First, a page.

Izzy Making Most of Starting Chance

DE Israel Idonije (M. Spencer Green/AP)

The Chicago Bears moved Israel Idonije back and forth between D-tackle and D-end so many times, constantly asking him to add or lose weight. Now the starter at end, he already has four sacks.

Israel Idonije didn't have a starting job when the Bears went to training camp, but he has taken ownership of the left defensive end spot, and he racked up a career-best three sacks Sunday against the Panthers.

Idonije played behind Mark Anderson in the season opener, with the two splitting reps, but he has started four consecutive games and Anderson was released last week.

"There's a reason why we went with him," coach Lovie Smith said. "He's done some good things, and he made some plays that stood out [Sunday]."

Idonije, a seven-year veteran, never had more than 3.5 sacks in a season, but he's already got four this year. The 6-6, 270-pounder had also never started more than three games in a season and had been bounced between end and tackle, in addition to playing special teams, for most of his career.

Idonije, who was born in Lagos, Nigeria, and grew up in Canada, said he hadn't enjoyed a personal performance equal to Sunday's since he was at Manitoba University.

"This is what I expect of myself," he said. "This is my eighth year, and I've been saying it my whole career: I've been looking for an opportunity to get locked in to one position, not play special teams and really develop.

"For them to say, 'Well, all right, here's your opportunity,' [is huge]. The ball is in my court. Now it's, 'What are you going to do with it to produce and make big plays.'"

For the first time in his life, Idonije has a starting job, and with Anderson gone, he seems to be entrenched across the line from Julius Peppers. But Idonije isn't taking anything for granted, keeping in mind what happened with Anderson.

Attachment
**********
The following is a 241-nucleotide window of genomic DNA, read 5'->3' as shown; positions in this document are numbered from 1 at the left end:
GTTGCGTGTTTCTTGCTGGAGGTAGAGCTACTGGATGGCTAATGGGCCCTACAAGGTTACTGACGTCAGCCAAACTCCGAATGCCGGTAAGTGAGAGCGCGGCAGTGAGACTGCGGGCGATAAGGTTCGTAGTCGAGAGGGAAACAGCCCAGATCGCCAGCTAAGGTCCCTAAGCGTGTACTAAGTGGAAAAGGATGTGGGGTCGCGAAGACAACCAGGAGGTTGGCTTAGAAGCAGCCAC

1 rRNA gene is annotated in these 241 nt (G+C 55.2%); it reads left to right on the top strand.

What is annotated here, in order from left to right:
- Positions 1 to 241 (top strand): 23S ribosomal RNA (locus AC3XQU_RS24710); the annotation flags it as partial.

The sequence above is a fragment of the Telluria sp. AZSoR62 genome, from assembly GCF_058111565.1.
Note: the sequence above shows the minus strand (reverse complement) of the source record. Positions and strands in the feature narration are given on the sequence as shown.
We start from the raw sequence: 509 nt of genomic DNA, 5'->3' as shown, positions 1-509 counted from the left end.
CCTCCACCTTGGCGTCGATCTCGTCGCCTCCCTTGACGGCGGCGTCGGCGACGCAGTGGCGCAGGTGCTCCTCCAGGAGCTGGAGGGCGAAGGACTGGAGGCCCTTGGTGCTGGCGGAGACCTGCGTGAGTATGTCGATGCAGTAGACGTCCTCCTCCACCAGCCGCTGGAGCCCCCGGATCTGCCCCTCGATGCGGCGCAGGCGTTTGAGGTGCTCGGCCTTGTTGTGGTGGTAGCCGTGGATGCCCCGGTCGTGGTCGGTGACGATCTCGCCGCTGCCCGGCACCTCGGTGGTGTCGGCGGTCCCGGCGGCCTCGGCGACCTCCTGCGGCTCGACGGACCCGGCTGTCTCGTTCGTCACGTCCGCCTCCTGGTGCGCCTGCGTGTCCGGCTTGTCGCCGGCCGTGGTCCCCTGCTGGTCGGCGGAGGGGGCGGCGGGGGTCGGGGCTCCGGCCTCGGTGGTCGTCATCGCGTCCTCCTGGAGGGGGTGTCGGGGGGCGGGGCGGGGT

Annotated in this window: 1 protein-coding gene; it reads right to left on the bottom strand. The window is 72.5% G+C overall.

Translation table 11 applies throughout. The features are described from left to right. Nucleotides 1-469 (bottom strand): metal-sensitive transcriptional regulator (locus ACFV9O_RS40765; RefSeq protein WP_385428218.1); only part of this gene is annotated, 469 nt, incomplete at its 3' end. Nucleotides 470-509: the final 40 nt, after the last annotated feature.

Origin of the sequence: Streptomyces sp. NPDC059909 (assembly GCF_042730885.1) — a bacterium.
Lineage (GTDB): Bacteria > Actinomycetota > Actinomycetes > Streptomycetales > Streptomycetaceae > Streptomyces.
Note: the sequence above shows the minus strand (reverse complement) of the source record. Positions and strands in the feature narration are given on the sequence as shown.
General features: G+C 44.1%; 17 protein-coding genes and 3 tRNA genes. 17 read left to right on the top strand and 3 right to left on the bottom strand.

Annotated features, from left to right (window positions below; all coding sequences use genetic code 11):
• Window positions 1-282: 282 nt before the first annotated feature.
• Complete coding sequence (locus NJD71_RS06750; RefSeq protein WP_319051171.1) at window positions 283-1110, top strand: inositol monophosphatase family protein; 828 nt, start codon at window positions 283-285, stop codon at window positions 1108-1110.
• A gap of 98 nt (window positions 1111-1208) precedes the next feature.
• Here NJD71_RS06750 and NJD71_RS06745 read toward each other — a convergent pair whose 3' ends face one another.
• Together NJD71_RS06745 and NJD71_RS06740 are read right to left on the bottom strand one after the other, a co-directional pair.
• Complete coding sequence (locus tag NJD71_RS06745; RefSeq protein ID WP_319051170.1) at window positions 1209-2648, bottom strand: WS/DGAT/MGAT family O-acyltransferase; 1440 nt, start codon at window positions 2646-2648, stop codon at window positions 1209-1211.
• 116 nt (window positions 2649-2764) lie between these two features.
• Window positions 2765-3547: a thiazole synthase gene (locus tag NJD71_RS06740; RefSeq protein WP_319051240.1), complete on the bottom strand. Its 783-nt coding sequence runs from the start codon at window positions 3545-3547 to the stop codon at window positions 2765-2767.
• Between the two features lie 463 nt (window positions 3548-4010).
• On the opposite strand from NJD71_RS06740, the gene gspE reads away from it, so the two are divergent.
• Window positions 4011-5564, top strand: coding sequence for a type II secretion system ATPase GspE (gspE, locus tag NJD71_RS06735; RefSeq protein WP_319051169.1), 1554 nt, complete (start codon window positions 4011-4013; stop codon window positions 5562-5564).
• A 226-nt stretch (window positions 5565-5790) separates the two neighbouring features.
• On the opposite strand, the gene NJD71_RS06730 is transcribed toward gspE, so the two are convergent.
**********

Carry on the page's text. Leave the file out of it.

"My focus hasn't changed," he said. "I'm not blinking. I know that whole situation that went down just opens your eyes to what kind of business this is. It's all about production."

TE Greg Olsen
Charles Rex Arbogast/AP

RB Matt Forte jacked up his average per carry from 2.7 yards to 4.2 with just one game, his 166-yard effort in Week 5 on 22 carries. Forte has scored five of the Bears' nine touchdowns this season, including three as a receiver. ...

RB Chester Taylor is still averaging just 2.9 yards per carry, but he has assumed the role of short-yardage ball carrier. He had a season-high 18 carries in Week 5, although he produced just 43 yards. ...

TE Greg Olsen was blanked in Week 5, but his lack of production was more the result of the struggles that backup QB Todd Collins experienced and the Bears' desire to keep the ball on the ground. ...

WR Devin Hester had five catches for a mere 16 yards in the past two games after netting zero on two receptions Sunday. But the struggles of Collins have a lot to do with Hester's slump. And he is averaging 12.8 yards as a punt returner, after a season-long 50-yarder last week. ...

WR Johnny Knox had one catch for 14 yards last week in the Bears' conservative approach, but he's still averaging a team-best 20.9 yards on 13 receptions. ...

WR Devin Aromashodu saw more playing time last week than he has since the season opener, although he failed to catch a pass for the fourth straight game. ...

OT Chris Williams should be back at practice this week as he continues to recover from the hamstring injury he suffered in Week 2, but he is probably no better than questionable for Sunday's game. ...

WR Earl Bennett is tied for the team lead among wideouts with 13 catches, but he has picked up just 80 yards for a 6.2-yard average. ...

QB Caleb Hanie could move past Collins on the depth chart this week. He has played very little (5-of-7 passing for 55 yards) but has been solid, while Collins was awful.

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